ABS, a provider of classification and technical services to the marine and offshore industries, has updated the ABS Guide for Ballast Water Treatment to support industry in the design and installation of ballast water management solutions that meet both regulatory and operational requirements. “As vessel owners and operators prepare for the implementation of the recently ratified IMO (International Maritime Organization) Ballast Water Management Convention, they need guidance from a trusted advisor like ABS.

CRS Issues Report on Ballast Water Management

The Congressional Research Service (CRS) issued a report on ballast water management to combat invasive species. It provides background on various approaches to ballast water management and reviews current ballast water management laws and programs.

Major Ballast Water Management System Contract

OceanSaver announced the signing of the world’s first major Ballast Water Management System (BWMS) contract for large ships. Hyundai Heavy Industries (HHI) has secured OceanSaver Ballast Water Management Systems for three supertankers (VLCCs) on order for Oman Shipping Company (OSC). The contract is the first of its kind and signifies a breakthrough for IMO’s Ballast Water Management convention as well as for OceanSaver. The contract is for supply of OS BWMS 6000 EX onboard three 317,000 dwt tankers currently on order at HHI for OSC. OS BWMS 6000 EX treats 6000 m3 ballast water per hour. Fit-for-purpose ballast water management systems have been the company’s sole focus since 2002.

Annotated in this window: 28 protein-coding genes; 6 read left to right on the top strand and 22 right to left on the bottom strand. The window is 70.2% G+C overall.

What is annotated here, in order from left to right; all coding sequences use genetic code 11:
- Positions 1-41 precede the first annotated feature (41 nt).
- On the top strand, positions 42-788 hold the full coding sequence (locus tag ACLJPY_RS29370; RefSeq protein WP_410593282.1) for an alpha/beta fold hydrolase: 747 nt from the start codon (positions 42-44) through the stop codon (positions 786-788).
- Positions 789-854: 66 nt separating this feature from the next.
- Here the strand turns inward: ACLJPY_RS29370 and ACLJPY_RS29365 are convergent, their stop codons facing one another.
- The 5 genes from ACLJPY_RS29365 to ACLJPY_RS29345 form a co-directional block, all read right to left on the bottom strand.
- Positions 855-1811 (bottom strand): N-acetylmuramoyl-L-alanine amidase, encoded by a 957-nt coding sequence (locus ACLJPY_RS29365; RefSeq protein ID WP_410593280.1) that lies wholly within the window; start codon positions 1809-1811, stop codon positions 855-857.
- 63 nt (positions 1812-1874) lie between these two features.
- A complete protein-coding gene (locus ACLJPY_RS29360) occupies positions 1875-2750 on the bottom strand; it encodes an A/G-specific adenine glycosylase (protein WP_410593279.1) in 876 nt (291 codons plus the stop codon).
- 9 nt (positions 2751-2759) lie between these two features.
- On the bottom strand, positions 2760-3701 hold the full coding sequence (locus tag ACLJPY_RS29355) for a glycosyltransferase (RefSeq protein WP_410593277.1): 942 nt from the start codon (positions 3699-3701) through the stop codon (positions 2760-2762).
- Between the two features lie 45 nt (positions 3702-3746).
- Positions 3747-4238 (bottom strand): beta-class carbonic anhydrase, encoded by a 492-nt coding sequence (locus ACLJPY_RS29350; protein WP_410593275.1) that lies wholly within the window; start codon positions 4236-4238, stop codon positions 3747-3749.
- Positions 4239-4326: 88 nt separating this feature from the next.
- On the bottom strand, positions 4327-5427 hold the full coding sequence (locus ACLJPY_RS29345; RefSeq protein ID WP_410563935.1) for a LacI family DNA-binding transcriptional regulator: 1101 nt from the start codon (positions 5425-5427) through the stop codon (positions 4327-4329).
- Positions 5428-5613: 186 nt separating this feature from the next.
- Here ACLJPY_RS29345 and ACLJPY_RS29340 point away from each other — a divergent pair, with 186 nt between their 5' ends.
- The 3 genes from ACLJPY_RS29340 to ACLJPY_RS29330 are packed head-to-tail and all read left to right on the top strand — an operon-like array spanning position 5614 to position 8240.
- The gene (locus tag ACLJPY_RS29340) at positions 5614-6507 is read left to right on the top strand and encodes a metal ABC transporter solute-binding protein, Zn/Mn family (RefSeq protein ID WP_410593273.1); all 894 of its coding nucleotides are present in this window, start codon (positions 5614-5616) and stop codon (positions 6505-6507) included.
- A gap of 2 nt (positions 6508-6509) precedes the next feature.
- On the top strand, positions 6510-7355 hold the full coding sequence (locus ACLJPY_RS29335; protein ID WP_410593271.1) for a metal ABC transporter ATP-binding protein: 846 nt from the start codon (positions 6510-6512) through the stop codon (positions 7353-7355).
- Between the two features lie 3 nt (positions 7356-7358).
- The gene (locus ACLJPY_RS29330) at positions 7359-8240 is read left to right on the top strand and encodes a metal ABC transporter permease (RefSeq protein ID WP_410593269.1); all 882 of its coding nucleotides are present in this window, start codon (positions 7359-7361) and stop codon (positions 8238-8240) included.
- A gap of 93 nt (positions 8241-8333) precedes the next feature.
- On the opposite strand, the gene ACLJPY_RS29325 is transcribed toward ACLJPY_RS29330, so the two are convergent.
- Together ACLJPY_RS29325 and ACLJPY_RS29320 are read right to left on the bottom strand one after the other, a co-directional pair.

Canada Ballast Water Management Proposal

Transport Canada published its proposed requirements for ballast water management starting at page 2129 of the Canada Gazette dated June 11. Ships would be required to exchange their ballast water at least 200 miles from shore in waters having a depth of at least 2,000 meters. Ships would also be required to have ballast water management plans and to maintain various records. The comment period lasts for 75 days. (HK Law)

Maritime Reporter Magazine Cover May 2018 - Marine Propulsion Edition